Just for clarification I shall no longer use the terms "casual" and "hardcore" in my blog entries when referring to a particular playstyle.  MMORPG's are a melting pot of multiple game styles and game types, all rolled into one package, making a true definition very difficult.

The way I approach MMORPG's, and the way I have been playing them for years on end now, may be 100% different than the way you play them.  There is nothing wrong with this, so I just want to document how I play  the games and interpret them.  If you play the same way as I, I'd love to hear from you as we have something in common, and perhaps can exhange ideas on working on immersion and roleplay.

Thanks a bunch for reading and hope you enjoy my blog!








A Casual Players View of Vanguard: Saga of Heroes, Part 2

Posted by MMOPlaya Sunday November 4 2007 at 4:51PM
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Vanguard Saga of Heroes is a HUGE game.  No doubt about that.  Heck, it even exceeds 17 gigabytes on my hard drive!  I am of the ilk of casual mmorpg gamer that likes to incorporate roleplay into my gaming time, and Vanguard affords me many opportunities to do so.  But because I spend anywhere from 0 to 3 hours a night playing the game, I am also rarely involved in large, multi-tier quests that many groups like to run through in one sitting, and I doubt that I'll get much opportunity to raid, once the mechanic is incorporated into the game (coming soon™ with Game Update 3.2).

And that is fine with me.  I have actually only really explored 80% of Thestra, maybe 20% of Qalia, and maybe 1% of Kojan.  And I'm level 30.  Take a look at the photo below, for an example of just how vast this game world is:

Somanthia taking in the view over-looking the port city of Khal from atop the Cliffs of Ghelgad in Karibasa Village

That is non-instanced folks.  From the cliff wall below me, to the ocean that runs through the city, to the mountains on either side, with every door, cave-entrance readily available to explore PLUS the gameworld was created / coded in such a way that when it comes time to expand...and this just blows me away...they can build downward and upward almost the entire length of the continent up to almost a mile up and down (all to scale of course...not a real mile)!!  Can you imagine an entire city the size of New Targanor underwater like a lost city of Atlantis?  Think about it.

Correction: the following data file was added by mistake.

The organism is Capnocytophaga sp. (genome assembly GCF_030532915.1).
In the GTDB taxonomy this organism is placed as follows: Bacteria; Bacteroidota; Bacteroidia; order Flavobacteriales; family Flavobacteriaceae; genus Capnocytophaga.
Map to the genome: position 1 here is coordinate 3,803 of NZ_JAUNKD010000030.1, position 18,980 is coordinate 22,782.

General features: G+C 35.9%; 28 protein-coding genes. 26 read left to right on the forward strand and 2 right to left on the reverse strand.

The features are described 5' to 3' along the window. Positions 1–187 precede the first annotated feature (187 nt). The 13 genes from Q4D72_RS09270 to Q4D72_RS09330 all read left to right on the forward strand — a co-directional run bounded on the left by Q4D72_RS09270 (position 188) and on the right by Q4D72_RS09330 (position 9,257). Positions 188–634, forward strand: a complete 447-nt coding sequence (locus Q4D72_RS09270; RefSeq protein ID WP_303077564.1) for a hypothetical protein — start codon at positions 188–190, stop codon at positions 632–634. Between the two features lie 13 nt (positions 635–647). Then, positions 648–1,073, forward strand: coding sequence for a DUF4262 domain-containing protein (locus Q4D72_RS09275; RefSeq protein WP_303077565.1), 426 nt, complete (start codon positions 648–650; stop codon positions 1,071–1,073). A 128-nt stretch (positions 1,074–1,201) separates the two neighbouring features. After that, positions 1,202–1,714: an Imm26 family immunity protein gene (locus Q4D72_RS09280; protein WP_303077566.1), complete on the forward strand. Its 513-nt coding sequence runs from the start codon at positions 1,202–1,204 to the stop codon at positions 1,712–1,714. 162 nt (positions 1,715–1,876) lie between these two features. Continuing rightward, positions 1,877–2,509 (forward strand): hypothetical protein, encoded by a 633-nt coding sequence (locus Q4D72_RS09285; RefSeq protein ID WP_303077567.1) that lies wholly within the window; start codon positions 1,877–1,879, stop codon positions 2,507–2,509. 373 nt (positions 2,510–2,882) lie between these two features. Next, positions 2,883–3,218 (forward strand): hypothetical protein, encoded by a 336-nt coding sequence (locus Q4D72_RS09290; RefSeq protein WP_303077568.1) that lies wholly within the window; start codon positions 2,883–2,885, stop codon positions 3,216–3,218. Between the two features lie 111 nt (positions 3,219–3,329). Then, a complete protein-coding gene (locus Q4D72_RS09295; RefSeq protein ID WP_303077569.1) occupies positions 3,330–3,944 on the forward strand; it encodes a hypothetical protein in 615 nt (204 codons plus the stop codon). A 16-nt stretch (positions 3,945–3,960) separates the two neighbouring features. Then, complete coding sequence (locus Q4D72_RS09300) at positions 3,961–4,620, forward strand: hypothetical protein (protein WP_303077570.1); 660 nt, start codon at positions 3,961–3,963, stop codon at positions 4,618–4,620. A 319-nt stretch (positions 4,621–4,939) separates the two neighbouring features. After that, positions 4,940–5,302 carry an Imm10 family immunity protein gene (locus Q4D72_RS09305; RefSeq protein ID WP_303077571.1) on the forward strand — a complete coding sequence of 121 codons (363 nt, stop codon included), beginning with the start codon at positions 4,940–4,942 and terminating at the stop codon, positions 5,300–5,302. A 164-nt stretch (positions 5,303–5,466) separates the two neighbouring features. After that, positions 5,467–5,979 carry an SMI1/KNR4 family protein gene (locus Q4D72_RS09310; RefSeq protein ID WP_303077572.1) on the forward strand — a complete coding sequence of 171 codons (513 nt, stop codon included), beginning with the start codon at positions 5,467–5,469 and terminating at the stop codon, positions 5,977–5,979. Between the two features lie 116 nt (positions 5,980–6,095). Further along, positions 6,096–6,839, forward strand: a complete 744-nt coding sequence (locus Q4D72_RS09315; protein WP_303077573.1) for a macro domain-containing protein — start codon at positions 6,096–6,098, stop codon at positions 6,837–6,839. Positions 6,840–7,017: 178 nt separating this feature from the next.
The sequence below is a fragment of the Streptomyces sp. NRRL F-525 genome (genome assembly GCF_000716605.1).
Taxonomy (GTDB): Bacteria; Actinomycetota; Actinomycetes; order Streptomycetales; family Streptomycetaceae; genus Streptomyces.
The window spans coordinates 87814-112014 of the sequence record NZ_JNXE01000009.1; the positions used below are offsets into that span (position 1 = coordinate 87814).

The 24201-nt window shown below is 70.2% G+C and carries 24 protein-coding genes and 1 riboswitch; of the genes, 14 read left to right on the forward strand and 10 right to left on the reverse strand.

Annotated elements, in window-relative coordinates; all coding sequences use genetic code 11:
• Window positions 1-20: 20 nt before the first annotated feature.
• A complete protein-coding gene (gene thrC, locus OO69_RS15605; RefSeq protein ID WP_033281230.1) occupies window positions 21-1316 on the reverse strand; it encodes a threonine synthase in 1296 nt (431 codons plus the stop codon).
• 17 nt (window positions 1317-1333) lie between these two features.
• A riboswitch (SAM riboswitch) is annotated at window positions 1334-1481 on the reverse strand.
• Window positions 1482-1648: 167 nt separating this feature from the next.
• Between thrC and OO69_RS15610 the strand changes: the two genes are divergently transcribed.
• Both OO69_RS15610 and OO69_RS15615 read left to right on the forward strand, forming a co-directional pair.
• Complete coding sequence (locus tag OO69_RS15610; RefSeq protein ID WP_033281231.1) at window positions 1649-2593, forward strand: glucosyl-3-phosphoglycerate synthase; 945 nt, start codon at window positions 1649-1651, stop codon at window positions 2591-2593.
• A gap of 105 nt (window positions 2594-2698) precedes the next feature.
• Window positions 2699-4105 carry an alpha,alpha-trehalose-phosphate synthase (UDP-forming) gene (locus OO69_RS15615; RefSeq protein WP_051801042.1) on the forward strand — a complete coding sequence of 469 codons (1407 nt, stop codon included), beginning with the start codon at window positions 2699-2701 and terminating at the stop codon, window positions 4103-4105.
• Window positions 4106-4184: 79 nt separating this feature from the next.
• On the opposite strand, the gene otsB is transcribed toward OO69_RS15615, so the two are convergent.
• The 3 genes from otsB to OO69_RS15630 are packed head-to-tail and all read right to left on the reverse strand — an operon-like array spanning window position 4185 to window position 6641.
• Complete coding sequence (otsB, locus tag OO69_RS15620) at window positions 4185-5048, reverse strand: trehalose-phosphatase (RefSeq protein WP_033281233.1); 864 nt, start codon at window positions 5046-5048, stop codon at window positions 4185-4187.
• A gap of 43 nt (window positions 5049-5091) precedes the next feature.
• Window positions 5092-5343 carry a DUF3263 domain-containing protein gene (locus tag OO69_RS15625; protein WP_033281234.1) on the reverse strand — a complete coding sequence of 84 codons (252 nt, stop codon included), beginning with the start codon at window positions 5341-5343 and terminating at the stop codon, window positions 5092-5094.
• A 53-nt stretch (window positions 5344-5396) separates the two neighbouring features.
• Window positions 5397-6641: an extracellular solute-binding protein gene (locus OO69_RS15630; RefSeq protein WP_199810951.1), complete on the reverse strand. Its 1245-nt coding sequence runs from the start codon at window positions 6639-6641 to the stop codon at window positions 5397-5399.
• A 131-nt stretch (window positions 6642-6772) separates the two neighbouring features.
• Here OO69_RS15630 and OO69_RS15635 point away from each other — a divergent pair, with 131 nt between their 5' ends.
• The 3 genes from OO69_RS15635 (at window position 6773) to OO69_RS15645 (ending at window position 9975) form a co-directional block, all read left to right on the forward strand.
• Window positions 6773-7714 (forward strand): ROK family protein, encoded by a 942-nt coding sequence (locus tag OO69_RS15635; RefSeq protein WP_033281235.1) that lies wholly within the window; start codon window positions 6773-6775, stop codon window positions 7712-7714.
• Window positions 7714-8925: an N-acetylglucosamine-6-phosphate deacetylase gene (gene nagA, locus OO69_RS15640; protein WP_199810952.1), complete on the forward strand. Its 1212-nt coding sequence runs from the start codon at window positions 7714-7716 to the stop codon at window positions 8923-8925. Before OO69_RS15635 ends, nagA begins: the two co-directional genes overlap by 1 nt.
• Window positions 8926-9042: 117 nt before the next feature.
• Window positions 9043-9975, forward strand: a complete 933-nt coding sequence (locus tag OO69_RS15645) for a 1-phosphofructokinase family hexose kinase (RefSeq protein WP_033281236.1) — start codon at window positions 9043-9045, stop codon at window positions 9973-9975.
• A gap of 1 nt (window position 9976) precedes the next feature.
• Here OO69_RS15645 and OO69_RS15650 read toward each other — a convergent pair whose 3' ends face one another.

For this casual player, just in the distance it took to walk down that cliff on my way to grab a bite to eat at the tavern in Khal down below (on a path of course) I discovered almost 8 different encounters, from roaming mobs to cave entrances leading to more quests and baddies, and ruins to explore than I knew what to do with.  It's that big.  And that's mostly without a single quest in my journal.  There were vendors selling their wares out of carts or straight off their camel's back along the path too.  Plenty to do and see.

In a game this size, you really do need a mount.  This plays into the roleplay too, as it totally immerses you into the game world.  Now this is not for everyone.  Some players prefer to travel instantly to meet up with their friends so that they can quest together quickly.  And I agree that a mechanic like this is necessary, due to the size of the world.  So the devs created a quick travel method called the Riftway.  They are also working on getting flying mounts into the game (for player consumption) in the near future as well.  Imagine pulling out your personal Wyyvyrn or Griffon and flying down that cliff into the city below.  Once down at the harbor area, you can call your ship and sail from the port city off to far-reaching place you have yet to really explore.

This is the kind of casual play that I am talking about with on this blog.  And this is why I'm sticking with Vanguard for a very long time, because it offers multiple opportunities for me to explore and envelop myself into the world of Telon.

Have a great day!


If you like what you've read here, please come check out my website where we discuss subjects such as these, and cover just about every type of MMORPG game and category imaginable.  You can follow the link here.